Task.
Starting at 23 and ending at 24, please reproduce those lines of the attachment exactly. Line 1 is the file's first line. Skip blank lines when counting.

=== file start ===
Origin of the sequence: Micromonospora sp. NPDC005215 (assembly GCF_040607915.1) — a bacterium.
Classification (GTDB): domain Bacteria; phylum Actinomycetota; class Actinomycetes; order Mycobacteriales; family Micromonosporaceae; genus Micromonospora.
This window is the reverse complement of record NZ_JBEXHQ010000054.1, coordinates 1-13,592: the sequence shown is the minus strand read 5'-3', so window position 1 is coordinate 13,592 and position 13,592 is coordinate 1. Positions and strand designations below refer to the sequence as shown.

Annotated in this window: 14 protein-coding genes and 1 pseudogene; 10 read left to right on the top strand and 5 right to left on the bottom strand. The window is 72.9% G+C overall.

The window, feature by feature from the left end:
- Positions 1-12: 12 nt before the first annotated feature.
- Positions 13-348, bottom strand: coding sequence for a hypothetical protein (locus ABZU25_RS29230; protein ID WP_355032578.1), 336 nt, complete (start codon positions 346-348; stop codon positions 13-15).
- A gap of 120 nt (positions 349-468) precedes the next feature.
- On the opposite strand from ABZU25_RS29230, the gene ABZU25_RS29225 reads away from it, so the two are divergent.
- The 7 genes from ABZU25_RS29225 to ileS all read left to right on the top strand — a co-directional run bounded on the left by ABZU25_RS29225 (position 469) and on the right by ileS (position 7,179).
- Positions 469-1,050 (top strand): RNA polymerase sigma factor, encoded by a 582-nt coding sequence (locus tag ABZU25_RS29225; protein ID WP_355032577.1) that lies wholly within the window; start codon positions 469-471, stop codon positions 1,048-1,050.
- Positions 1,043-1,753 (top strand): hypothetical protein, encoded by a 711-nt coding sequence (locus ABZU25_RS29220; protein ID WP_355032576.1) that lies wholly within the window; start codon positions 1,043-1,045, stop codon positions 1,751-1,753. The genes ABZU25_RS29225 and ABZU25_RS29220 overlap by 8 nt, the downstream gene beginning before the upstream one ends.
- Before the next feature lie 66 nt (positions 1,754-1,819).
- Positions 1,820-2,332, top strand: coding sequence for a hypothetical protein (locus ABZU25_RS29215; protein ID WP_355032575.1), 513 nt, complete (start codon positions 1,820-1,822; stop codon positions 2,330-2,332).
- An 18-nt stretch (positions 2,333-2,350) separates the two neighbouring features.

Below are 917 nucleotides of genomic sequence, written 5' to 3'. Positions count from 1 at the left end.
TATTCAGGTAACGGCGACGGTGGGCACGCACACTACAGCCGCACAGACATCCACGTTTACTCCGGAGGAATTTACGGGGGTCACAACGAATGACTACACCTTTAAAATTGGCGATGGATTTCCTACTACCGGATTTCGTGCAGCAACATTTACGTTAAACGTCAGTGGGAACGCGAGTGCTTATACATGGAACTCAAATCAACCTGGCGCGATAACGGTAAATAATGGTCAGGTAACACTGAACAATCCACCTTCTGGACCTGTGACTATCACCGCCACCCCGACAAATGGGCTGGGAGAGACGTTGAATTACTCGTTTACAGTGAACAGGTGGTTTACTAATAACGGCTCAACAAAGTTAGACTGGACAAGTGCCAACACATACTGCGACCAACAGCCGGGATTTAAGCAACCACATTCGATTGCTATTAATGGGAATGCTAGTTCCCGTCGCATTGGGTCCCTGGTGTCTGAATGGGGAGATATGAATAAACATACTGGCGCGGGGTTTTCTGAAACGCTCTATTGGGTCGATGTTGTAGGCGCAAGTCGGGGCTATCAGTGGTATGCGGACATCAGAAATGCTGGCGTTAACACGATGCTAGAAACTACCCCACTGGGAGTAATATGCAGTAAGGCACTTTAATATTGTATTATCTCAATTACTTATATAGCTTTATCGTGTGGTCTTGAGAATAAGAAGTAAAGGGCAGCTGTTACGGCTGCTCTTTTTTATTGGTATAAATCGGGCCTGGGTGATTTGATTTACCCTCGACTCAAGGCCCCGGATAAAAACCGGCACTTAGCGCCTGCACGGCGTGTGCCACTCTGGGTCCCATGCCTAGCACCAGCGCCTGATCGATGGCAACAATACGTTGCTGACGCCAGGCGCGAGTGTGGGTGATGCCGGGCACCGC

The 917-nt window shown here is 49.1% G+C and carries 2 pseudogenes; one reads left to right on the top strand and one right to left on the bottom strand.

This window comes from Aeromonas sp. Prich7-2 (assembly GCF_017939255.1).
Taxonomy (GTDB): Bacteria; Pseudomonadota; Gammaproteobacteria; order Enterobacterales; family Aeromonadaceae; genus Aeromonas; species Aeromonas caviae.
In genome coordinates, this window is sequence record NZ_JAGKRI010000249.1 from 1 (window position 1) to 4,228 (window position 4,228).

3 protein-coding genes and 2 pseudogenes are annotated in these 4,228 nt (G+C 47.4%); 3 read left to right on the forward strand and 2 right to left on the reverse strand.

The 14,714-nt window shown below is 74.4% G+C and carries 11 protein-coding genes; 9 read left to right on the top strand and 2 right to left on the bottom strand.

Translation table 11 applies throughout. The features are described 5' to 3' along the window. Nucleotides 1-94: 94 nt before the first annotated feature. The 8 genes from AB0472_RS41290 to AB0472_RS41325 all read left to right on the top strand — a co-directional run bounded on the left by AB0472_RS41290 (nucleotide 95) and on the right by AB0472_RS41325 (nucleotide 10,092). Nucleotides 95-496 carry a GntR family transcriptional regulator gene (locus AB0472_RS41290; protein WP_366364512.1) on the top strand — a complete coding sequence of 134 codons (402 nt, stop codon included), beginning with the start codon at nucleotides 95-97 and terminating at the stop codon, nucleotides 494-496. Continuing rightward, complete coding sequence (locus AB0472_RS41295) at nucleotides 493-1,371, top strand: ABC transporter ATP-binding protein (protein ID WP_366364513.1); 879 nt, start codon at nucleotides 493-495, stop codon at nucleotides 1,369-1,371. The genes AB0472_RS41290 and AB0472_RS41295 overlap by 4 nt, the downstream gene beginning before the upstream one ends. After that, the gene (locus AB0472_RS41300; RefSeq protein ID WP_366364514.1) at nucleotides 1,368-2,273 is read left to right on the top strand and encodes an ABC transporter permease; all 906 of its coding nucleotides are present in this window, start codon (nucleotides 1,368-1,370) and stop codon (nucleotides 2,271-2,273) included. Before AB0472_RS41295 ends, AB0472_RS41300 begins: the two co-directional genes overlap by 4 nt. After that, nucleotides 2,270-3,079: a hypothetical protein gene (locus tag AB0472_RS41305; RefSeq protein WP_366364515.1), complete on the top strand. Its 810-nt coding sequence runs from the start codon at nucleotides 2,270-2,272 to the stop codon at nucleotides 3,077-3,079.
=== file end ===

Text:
The 14,714-nt window shown below is 74.4% G+C and carries 11 protein-coding genes; 9 read left to right on the top strand and 2 right to left on the bottom strand.

Translation table 11 applies throughout. The features are described 5' to 3' along the window. Nucleotides 1-94: 94 nt before the first annotated feature. The 8 genes from AB0472_RS41290 to AB0472_RS41325 all read left to right on the top strand — a co-directional run bounded on the left by AB0472_RS41290 (nucleotide 95) and on the right by AB0472_RS41325 (nucleotide 10,092). Nucleotides 95-496 carry a GntR family transcriptional regulator gene (locus AB0472_RS41290; protein WP_366364512.1) on the top strand — a complete coding sequence of 134 codons (402 nt, stop codon included), beginning with the start codon at nucleotides 95-97 and terminating at the stop codon, nucleotides 494-496. Continuing rightward, complete coding sequence (locus AB0472_RS41295) at nucleotides 493-1,371, top strand: ABC transporter ATP-binding protein (protein ID WP_366364513.1); 879 nt, start codon at nucleotides 493-495, stop codon at nucleotides 1,369-1,371. The genes AB0472_RS41290 and AB0472_RS41295 overlap by 4 nt, the downstream gene beginning before the upstream one ends. After that, the gene (locus AB0472_RS41300; RefSeq protein ID WP_366364514.1) at nucleotides 1,368-2,273 is read left to right on the top strand and encodes an ABC transporter permease; all 906 of its coding nucleotides are present in this window, start codon (nucleotides 1,368-1,370) and stop codon (nucleotides 2,271-2,273) included. Before AB0472_RS41295 ends, AB0472_RS41300 begins: the two co-directional genes overlap by 4 nt. After that, nucleotides 2,270-3,079: a hypothetical protein gene (locus tag AB0472_RS41305; RefSeq protein WP_366364515.1), complete on the top strand. Its 810-nt coding sequence runs from the start codon at nucleotides 2,270-2,272 to the stop codon at nucleotides 3,077-3,079.